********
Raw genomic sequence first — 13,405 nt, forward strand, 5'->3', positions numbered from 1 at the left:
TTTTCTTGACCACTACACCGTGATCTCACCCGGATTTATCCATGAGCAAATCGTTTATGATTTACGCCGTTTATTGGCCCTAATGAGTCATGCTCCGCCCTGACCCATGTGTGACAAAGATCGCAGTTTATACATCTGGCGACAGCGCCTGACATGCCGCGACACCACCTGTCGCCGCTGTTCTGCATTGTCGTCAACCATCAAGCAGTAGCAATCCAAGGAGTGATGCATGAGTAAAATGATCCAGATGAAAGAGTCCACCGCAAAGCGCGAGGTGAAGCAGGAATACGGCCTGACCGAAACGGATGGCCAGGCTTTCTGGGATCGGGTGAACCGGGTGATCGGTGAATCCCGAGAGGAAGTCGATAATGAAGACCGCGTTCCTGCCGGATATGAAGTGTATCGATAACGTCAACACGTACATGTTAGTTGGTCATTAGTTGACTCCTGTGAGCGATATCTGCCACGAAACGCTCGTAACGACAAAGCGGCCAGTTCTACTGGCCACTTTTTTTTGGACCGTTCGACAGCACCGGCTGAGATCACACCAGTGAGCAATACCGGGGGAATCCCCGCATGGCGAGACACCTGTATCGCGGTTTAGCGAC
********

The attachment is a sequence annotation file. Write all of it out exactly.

Raw genomic sequence first — 13,405 nt, forward strand, 5'->3', positions numbered from 1 at the left:
TTTTCTTGACCACTACACCGTGATCTCACCCGGATTTATCCATGAGCAAATCGTTTATGATTTACGCCGTTTATTGGCCCTAATGAGTCATGCTCCGCCCTGACCCATGTGTGACAAAGATCGCAGTTTATACATCTGGCGACAGCGCCTGACATGCCGCGACACCACCTGTCGCCGCTGTTCTGCATTGTCGTCAACCATCAAGCAGTAGCAATCCAAGGAGTGATGCATGAGTAAAATGATCCAGATGAAAGAGTCCACCGCAAAGCGCGAGGTGAAGCAGGAATACGGCCTGACCGAAACGGATGGCCAGGCTTTCTGGGATCGGGTGAACCGGGTGATCGGTGAATCCCGAGAGGAAGTCGATAATGAAGACCGCGTTCCTGCCGGATATGAAGTGTATCGATAACGTCAACACGTACATGTTAGTTGGTCATTAGTTGACTCCTGTGAGCGATATCTGCCACGAAACGCTCGTAACGACAAAGCGGCCAGTTCTACTGGCCACTTTTTTTTGGACCGTTCGACAGCACCGGCTGAGATCACACCAGTGAGCAATACCGGGGGAATCCCCGCATGGCGAGACACCTGTATCGCGGTTTAGCGAC